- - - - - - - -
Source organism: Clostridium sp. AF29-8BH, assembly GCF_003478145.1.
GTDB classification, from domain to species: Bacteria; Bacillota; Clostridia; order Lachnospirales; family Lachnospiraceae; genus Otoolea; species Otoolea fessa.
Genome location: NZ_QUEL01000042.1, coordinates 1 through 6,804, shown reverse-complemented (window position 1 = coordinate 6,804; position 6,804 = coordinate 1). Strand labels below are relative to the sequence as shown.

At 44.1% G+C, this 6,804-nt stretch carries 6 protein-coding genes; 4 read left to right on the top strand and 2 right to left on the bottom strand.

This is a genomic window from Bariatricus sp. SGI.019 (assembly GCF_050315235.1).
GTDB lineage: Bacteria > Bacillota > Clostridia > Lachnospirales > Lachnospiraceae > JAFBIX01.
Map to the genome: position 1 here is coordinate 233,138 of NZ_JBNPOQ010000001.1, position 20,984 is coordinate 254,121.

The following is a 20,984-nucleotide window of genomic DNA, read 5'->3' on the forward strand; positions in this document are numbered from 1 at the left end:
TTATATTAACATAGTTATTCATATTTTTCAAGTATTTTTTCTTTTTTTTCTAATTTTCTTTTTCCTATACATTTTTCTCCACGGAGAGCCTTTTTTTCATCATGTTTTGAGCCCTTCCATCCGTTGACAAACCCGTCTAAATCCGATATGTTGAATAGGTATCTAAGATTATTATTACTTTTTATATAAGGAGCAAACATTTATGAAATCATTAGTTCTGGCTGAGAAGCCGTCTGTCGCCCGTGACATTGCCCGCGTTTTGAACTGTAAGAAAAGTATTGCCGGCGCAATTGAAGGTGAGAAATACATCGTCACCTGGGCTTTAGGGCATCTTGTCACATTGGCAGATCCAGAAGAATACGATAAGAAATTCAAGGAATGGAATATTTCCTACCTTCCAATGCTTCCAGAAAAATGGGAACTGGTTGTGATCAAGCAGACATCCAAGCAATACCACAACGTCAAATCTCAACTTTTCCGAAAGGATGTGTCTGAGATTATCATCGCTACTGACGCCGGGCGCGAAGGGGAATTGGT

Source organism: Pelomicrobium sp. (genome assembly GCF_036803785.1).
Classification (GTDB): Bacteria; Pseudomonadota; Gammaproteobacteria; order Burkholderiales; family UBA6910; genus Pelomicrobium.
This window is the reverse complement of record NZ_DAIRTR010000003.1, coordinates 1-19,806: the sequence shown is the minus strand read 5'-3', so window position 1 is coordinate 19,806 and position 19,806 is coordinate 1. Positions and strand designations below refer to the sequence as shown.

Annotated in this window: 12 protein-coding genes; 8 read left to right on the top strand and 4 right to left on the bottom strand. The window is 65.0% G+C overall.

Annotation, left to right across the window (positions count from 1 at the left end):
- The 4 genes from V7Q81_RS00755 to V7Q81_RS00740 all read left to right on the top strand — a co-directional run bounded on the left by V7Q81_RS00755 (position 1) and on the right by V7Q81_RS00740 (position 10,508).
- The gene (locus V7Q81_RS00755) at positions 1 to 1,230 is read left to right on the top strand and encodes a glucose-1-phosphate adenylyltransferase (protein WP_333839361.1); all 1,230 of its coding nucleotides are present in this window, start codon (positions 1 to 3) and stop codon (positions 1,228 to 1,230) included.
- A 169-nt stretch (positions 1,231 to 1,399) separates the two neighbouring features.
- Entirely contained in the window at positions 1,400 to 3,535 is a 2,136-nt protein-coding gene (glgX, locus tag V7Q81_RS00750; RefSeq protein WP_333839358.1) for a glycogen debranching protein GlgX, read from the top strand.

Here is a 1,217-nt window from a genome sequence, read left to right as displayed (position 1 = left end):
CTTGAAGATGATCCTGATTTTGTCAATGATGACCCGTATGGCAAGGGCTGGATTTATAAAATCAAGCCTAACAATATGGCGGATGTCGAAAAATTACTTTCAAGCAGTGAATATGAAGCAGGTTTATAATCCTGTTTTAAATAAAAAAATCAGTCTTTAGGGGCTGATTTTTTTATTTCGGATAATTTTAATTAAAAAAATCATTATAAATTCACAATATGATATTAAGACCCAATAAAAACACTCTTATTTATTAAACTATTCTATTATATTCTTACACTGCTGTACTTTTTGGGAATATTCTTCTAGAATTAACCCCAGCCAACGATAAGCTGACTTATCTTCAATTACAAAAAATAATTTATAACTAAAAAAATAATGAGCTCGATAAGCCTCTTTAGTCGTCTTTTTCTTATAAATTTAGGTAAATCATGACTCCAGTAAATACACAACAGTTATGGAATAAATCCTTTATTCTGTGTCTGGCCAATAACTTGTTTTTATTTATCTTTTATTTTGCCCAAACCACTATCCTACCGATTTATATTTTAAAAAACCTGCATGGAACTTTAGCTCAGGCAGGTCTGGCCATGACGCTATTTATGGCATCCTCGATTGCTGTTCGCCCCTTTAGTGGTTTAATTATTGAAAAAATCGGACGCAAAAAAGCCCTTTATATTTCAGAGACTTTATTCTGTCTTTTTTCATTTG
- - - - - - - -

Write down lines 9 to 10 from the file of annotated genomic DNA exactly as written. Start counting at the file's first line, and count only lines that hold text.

TTATATTAACATAGTTATTCATATTTTTCAAGTATTTTTTCTTTTTTTTCTAATTTTCTTTTTCCTATACATTTTTCTCCACGGAGAGCCTTTTTTTCATCATGTTTTGAGCCCTTCCATCCGTTGACAAACCCGTCTAAATCCGATATGTTGAATAGGTATCTAAGATTATTATTACTTTTTATATAAGGAGCAAACATTTATGAAATCATTAGTTCTGGCTGAGAAGCCGTCTGTCGCCCGTGACATTGCCCGCGTTTTGAACTGTAAGAAAAGTATTGCCGGCGCAATTGAAGGTGAGAAATACATCGTCACCTGGGCTTTAGGGCATCTTGTCACATTGGCAGATCCAGAAGAATACGATAAGAAATTCAAGGAATGGAATATTTCCTACCTTCCAATGCTTCCAGAAAAATGGGAACTGGTTGTGATCAAGCAGACATCCAAGCAATACCACAACGTCAAATCTCAACTTTTCCGAAAGGATGTGTCTGAGATTATCATCGCTACTGACGCCGGGCGCGAAGGGGAATTGGT

Source organism: Pelomicrobium sp. (genome assembly GCF_036803785.1).